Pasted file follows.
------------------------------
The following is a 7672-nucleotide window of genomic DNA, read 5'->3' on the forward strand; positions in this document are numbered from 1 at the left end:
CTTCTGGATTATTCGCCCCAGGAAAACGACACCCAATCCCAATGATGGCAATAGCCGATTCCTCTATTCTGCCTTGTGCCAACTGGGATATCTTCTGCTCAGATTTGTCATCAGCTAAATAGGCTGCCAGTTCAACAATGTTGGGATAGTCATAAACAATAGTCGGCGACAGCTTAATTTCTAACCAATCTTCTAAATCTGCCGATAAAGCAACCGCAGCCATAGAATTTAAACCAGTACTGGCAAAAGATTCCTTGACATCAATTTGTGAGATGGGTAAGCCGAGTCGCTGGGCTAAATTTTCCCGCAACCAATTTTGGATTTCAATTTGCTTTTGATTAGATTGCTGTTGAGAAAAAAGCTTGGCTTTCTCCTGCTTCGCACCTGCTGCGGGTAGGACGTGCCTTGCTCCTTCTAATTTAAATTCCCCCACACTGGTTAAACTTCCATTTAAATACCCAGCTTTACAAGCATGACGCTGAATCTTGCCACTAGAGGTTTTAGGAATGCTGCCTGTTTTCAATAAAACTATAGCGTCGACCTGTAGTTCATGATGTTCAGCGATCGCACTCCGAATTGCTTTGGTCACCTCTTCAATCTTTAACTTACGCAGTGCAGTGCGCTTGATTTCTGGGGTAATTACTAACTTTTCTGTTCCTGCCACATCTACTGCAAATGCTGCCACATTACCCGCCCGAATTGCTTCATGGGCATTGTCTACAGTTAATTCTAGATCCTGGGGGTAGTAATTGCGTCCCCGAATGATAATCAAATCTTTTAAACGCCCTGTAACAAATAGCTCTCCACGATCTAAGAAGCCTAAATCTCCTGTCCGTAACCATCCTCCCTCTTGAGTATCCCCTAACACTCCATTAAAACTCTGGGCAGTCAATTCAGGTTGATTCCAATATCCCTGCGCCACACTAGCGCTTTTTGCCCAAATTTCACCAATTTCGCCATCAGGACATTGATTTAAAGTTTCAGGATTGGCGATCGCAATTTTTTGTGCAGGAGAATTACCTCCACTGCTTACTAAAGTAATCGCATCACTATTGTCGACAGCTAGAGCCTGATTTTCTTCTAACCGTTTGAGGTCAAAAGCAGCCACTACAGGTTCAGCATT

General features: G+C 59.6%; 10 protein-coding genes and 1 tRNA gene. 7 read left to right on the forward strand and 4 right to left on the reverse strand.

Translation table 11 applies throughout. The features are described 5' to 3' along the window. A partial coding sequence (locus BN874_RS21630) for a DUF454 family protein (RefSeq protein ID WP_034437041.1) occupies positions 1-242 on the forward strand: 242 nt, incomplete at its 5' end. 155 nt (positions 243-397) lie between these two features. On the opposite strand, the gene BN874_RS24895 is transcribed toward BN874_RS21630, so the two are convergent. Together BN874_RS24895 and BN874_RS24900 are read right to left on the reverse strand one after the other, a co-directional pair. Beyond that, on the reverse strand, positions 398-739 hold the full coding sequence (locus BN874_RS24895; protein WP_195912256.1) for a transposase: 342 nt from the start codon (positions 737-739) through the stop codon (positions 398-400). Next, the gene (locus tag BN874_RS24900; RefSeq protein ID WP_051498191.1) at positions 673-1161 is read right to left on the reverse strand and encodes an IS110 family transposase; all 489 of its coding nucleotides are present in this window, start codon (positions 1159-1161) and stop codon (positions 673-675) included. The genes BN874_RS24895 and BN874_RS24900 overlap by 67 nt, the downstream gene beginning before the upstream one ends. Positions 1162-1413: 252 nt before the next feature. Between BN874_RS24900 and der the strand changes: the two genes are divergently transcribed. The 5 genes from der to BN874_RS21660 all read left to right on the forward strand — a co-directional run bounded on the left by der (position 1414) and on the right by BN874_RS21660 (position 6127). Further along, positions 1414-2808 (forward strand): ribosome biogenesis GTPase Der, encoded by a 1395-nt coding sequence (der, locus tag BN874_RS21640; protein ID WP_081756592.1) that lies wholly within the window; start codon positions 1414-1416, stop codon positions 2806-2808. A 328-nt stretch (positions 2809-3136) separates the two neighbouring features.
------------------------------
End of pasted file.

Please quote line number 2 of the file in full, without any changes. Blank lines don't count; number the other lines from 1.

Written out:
CTTCTGGATTATTCGCCCCAGGAAAACGACACCCAATCCCAATGATGGCAATAGCCGATTCCTCTATTCTGCCTTGTGCCAACTGGGATATCTTCTGCTCAGATTTGTCATCAGCTAAATAGGCTGCCAGTTCAACAATGTTGGGATAGTCATAAACAATAGTCGGCGACAGCTTAATTTCTAACCAATCTTCTAAATCTGCCGATAAAGCAACCGCAGCCATAGAATTTAAACCAGTACTGGCAAAAGATTCCTTGACATCAATTTGTGAGATGGGTAAGCCGAGTCGCTGGGCTAAATTTTCCCGCAACCAATTTTGGATTTCAATTTGCTTTTGATTAGATTGCTGTTGAGAAAAAAGCTTGGCTTTCTCCTGCTTCGCACCTGCTGCGGGTAGGACGTGCCTTGCTCCTTCTAATTTAAATTCCCCCACACTGGTTAAACTTCCATTTAAATACCCAGCTTTACAAGCATGACGCTGAATCTTGCCACTAGAGGTTTTAGGAATGCTGCCTGTTTTCAATAAAACTATAGCGTCGACCTGTAGTTCATGATGTTCAGCGATCGCACTCCGAATTGCTTTGGTCACCTCTTCAATCTTTAACTTACGCAGTGCAGTGCGCTTGATTTCTGGGGTAATTACTAACTTTTCTGTTCCTGCCACATCTACTGCAAATGCTGCCACATTACCCGCCCGAATTGCTTCATGGGCATTGTCTACAGTTAATTCTAGATCCTGGGGGTAGTAATTGCGTCCCCGAATGATAATCAAATCTTTTAAACGCCCTGTAACAAATAGCTCTCCACGATCTAAGAAGCCTAAATCTCCTGTCCGTAACCATCCTCCCTCTTGAGTATCCCCTAACACTCCATTAAAACTCTGGGCAGTCAATTCAGGTTGATTCCAATATCCCTGCGCCACACTAGCGCTTTTTGCCCAAATTTCACCAATTTCGCCATCAGGACATTGATTTAAAGTTTCAGGATTGGCGATCGCAATTTTTTGTGCAGGAGAATTACCTCCACTGCTTACTAAAGTAATCGCATCACTATTGTCGACAGCTAGAGCCTGATTTTCTTCTAACCGTTTGAGGTCAAAAGCAGCCACTACAGGTTCAGCATT